by Sue Ann Rybak
The Supreme Court’s recent decision in the Hobby Lobby case, which said that “closely-held” corporations could opt out of insurance payments for some forms of birth control to which they object for religious reasons, has generated a controversy at Weavers Way Co-op.
The controversy has arisen over one of the co-op’s suppliers, Eden Foods, whose CEO Michael Potter has revived his 2013 lawsuit to stop employee health insurance coverage of any form of birth control because it “forces citizens to violate their conscience.”
Because of the Eden Foods action, many members of Weavers Way have called on the co-op to boycott Eden Foods products.
In a statement posted on Weavers Way Co-op website entitled “Before There Was Hobby Lobby, There Was Eden Foods,” Mary Sweeten, editor of the co-op’s newspaper The Shuttle, said the issue was “complicated,” echoing an earlier statement by Norman Weiss, the co-op’s purchasing manager.
“Eden adheres to the highest organic principles, pushes hard for consumer-friendly food labeling and remains independent when its competitors have been swallowed up by multinationals,” Sweet wrote.
Last year, Weavers Way asked members if their buying decisions were affected by the political views of manufacturers and other companies. The poll found that 82 percent of members said their views were affected by the views of manufacturers and other companies, but, less than half those polled thought the co-op should take an official stand.
In the August issue of The Shuttle, Weiss noted that “Eden Foods has a track record of maintaining very high standards.”
“They created healthier packaging and help maintain organic integrity, objecting to USDA watering down of rules, he said. “Eden appears to provide quality jobs and support a thriving food industry.”
While the co-op is not boycotting Eden Foods, it leaves the decision to buy Eden Food products up to its members, saying on its website, “Feel free to vote with your wallet.”
Co-op member Alexandra Langendorfer, of Mt. Airy, wrote: “We try to support fair reimbursement for workers, but what about fair health care for women? In some food categories Eden is just about the only choice at the co-op.”
Member Michael R. Frumer, of Chestnut Hill, wrote: “It will be something of an inconvenience for us if the co-op discontinues Eden Food products, but it looks like they have to go. This organic food company is refusing to pay for employees’ birth control. Just like Hobby Lobby, Eden Foods has sued the Obama administration, claiming its owner’s religious rights should trump employees’ rights to access contraception.”
Sally Lane, of Lafayette Hill, asked the co-op to take a survey of members.
“I would like to request that the management of Weavers Way consider discontinuing Eden products (which I saw on the shelf during my shift yesterday), due to the company’s attempt to deny coverage for contraceptive benefits to its employees based on the CEO’s religious beliefs,” Lane wrote. “While I’m sure the co-op cannot respond to every request regarding specific products, a survey of members regarding issues of this type might be reasonable.”
J.J. Van Name, of Mt. Airy, also encouraged the co-op to take a poll.
“Hey Norman – thanks for the ‘It’s complicated’ perspective,” Van Name wrote. “I get it, but to me, it’s not complicated. I don’t support/buy from any right-wing nut companies, and don’t believe the co-op should either. Yes – take a survey of our members – at least the women. As ‘complicated’ as it might seem, and as great as their product may be, hitting CEOs who hold these extremist views in their $ belt is the only way they sit up and take notice.”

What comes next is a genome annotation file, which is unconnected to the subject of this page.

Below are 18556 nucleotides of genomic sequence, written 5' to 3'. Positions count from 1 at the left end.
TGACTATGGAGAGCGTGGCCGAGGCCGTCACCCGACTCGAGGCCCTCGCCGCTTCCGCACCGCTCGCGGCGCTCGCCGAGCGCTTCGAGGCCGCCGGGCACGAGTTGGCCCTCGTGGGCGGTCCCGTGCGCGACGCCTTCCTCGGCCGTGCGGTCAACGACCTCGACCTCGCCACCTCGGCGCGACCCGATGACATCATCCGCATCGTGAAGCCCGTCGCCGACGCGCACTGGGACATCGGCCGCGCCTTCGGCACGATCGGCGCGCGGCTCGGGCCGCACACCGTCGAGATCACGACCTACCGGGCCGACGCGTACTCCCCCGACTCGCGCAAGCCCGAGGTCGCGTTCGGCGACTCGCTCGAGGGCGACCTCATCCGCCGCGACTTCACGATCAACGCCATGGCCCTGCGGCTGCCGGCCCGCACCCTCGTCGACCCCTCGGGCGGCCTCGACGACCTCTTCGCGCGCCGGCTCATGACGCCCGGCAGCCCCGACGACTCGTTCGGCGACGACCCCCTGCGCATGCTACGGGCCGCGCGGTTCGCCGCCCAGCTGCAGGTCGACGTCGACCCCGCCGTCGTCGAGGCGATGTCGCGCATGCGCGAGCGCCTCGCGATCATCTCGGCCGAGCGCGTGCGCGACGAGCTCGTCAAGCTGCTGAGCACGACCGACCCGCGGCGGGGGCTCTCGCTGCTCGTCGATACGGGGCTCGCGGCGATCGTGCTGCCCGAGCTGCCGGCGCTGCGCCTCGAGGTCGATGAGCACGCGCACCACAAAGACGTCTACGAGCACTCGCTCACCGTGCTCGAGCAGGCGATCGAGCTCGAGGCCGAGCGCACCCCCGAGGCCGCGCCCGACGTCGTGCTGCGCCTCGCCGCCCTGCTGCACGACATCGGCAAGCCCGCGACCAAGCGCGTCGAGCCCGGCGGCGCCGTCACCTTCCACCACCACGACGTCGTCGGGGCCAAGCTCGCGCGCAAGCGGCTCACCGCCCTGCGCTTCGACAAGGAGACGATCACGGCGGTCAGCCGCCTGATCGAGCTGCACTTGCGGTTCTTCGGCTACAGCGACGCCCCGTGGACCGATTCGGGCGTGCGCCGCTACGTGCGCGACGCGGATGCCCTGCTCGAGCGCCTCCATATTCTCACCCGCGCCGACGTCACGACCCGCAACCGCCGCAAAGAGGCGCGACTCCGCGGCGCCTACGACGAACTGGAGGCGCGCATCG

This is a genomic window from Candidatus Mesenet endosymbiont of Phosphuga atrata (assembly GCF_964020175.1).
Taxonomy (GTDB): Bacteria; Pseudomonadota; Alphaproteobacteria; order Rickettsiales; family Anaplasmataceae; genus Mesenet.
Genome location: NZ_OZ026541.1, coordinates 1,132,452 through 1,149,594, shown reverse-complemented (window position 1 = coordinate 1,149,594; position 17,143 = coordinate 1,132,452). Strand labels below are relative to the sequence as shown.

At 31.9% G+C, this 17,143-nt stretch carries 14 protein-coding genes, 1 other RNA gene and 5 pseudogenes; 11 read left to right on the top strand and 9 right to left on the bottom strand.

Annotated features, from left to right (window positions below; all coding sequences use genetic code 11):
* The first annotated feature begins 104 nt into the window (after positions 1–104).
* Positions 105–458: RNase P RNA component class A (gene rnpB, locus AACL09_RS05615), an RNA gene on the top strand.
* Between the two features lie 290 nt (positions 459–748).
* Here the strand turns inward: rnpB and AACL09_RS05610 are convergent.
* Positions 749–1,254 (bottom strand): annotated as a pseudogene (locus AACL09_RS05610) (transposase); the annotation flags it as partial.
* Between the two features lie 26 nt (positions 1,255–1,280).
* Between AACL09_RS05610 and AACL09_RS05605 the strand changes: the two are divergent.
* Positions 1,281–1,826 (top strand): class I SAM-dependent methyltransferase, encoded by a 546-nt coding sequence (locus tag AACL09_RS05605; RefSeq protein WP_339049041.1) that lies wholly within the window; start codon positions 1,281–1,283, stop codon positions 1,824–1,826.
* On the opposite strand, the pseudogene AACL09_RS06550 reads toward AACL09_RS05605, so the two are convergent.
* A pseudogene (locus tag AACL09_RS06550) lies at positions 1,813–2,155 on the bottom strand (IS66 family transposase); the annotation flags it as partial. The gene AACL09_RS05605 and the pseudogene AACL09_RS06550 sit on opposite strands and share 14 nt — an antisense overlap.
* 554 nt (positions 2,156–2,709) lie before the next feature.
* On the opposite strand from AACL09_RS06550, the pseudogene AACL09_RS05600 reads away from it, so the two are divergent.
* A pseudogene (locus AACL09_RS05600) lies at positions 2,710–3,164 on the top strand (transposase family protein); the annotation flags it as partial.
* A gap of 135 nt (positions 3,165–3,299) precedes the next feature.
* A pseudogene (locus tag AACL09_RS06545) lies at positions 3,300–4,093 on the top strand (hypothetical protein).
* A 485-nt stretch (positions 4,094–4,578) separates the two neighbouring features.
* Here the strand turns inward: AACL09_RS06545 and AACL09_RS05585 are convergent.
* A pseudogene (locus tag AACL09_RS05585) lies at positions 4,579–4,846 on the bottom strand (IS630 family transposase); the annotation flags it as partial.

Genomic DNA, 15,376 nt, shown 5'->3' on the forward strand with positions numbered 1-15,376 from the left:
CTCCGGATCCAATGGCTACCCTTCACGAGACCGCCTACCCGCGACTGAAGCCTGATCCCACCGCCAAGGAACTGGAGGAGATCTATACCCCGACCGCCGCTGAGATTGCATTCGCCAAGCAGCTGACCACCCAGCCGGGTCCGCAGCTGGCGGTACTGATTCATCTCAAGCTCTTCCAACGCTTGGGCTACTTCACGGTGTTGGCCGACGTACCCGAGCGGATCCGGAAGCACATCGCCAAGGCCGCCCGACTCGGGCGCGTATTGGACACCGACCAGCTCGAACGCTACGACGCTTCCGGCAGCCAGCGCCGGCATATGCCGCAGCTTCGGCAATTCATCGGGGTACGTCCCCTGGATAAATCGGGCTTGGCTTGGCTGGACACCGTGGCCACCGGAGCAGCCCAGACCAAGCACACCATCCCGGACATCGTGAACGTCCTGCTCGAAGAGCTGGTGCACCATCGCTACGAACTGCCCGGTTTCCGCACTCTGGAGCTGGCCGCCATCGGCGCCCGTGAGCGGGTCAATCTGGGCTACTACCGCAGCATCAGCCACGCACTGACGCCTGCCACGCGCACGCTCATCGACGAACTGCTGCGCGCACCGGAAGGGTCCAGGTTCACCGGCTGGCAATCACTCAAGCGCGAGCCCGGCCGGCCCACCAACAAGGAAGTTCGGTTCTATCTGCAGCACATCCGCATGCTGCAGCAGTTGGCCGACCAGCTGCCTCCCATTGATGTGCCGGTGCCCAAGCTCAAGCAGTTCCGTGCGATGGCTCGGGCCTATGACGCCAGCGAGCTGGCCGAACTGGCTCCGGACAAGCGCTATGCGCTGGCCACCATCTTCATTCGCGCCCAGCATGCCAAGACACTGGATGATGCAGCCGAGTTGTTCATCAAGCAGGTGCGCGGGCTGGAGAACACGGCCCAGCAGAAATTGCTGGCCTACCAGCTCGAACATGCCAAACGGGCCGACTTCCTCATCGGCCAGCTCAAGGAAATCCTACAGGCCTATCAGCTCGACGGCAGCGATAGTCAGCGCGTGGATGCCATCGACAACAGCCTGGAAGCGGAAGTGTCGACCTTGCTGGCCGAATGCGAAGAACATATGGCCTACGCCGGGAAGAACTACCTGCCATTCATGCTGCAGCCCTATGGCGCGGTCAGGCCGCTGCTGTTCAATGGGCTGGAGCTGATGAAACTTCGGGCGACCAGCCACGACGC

David Woo, of Roxborough, encouraged the co-op to “gather more information and data” before it makes a decision as an organization.
“So the question is which issue to back, ACA or organic standards,” Woo wrote. “Tough, tough choice and it appears we can’t have both – back the company for food purity, boycott the company for ACA health care fairness.”
Woo added: “We should all circle back to the ICA Cooperative Principles and our own governing ends as well as our bylaws to start gearing up our own processes to work through this Eden Food controversy.”
The August edition of The Shuttle listed nearly 70 different Eden products carried this year by the co-op. Weavers Way’s best-selling Eden Food products are canned legumes and soy milk.
Weiss said sales of Eden Food products did drop from $4,500 in April to $4,000 in July, adding, however, that it was normal for sales to drop during the summer. The co-op’s total estimated sales for the month of April were more than $1,500,000.
While several Weavers Way members may view Eden’s actions as a step backwards in terms of social justice, for the time being, the Co-op will leave the decision about whether or not to purchase Eden Food products up to its members.
Jonathan Leeds, Weavers Way membership manager, may have summed it up the best in his Shuttle article “Eden Foods Suit Raises Values Question for Co-op.”
“One of the strengths of Weavers Way is that it encourages public dialogue around important issues, even when those issues might be sensitive or controversial, and even when there is little chance of a consensus,” Leeds wrote. “It is not when we all agree that makes the co-op stronger, it is when we all have a voice.”
To read Eden Food’s statement on the lawsuit, go to www.edenfoods.com/articles/view.php?articles_id=219
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